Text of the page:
Tactics Talk: Everton’s over-reliance on Marouane Fellaini bordered on ridiculous against Manchester United
Recent meetings between Manchester United and Everton have been well documented and David Moyes’ side could be labelled the Premier League leader’s bogey team. Sir Alex Ferguson has the trophies to override Moyes’ success at Goodison Park, but you have to go back to the 2007/2008 season to find a time when United beat their northern rivals over two games in the league. Last season’s memorable 4-4 draw at Old Trafford was a major contributor to the Reds missing out on the title and if they allowed Everton to do the double over them this season – they lost 1-0 at Goodison Park in August – then it could help Manchester City out of the hole a 3-1 defeat away to Southampton put them in on Saturday night.
Astonishingly for a team which heads the league table, Ferguson has never named the same United side for two games back-to-back at any point this season, so changes were expected. David De Gea continued in goals with a strong defence and midfield selected to deal with the physical threat of Marouane Fellaini and Victor Anichebe in attack for Everton. Patrice Evra and Rafael continued at full-back with Nemanja Vidic and Jonny Evans joining each other in central defence for the first time since early January. Out went the in-form Michael Carrick and in came Phil Jones with Antonio Valencia on the right wing and Ryan Giggs on the left. Crucially, Wayne Rooney and Robin van Persie started together as a front pairing which has 45 goals in total this season.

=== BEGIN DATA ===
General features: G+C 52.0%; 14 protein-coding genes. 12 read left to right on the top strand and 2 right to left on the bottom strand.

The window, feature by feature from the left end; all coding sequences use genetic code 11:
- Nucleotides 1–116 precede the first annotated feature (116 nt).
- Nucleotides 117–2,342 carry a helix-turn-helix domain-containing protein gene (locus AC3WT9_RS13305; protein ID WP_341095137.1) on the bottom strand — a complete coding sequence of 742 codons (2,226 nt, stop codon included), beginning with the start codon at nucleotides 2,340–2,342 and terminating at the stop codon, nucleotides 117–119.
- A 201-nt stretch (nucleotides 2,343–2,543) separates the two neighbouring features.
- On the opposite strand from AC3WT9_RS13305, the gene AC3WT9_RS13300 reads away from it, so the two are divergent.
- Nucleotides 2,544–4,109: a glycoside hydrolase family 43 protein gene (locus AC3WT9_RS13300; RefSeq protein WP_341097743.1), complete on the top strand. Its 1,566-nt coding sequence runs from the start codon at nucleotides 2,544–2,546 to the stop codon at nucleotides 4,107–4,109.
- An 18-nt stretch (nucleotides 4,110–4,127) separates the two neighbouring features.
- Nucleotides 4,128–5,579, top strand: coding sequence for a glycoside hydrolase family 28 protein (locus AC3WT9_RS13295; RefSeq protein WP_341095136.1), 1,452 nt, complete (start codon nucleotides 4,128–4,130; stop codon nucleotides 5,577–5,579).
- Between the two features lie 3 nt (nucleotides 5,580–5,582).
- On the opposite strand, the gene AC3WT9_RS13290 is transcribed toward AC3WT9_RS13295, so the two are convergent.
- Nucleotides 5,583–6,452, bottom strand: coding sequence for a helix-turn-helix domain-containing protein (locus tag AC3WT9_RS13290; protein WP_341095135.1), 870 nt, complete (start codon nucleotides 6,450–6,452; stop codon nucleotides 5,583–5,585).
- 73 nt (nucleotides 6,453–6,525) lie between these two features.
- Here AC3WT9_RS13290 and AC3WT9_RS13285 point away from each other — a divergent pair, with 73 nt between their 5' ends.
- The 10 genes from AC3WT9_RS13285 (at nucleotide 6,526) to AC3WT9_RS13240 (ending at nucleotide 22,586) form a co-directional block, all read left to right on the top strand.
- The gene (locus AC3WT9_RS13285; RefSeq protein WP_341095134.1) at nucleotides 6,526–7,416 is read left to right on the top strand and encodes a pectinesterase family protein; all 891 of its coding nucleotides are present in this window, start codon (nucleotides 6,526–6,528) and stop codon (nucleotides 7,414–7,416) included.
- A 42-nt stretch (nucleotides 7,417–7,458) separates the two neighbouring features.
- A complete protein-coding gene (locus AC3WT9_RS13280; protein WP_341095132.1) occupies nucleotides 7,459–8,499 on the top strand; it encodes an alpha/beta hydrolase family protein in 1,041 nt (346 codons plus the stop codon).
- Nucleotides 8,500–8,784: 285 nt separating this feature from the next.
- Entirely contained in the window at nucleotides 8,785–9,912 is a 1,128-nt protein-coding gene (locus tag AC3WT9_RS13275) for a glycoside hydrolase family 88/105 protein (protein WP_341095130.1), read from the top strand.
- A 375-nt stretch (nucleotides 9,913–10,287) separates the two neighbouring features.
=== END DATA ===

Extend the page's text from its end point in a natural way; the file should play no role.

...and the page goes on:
Moyes signalled his intent pre-match by insisting that Everton would try to have a go at United and his starting 11 reflected that. Only one change was initially made to the team which drew with Aston Villa last week, but the unfortunate, and late, injury to Sylvain Distin forced Moyes to reintroduce the dropped Johnny Heitinga to the centre of his defence. Joining him was Tim Howard in the sticks, Leighton Baines at left back, Phil Neville at right and Phil Jagielka through the centre. A flat midfield four of Kevin Mirallas, Leon Osman, Darron Gibson and Steven Pienaar operated behind the imposing afro-giant of Fellaini and Anichebe continued up top despite the goalscoring heroics of Nikica Jelavic in the same fixture last term.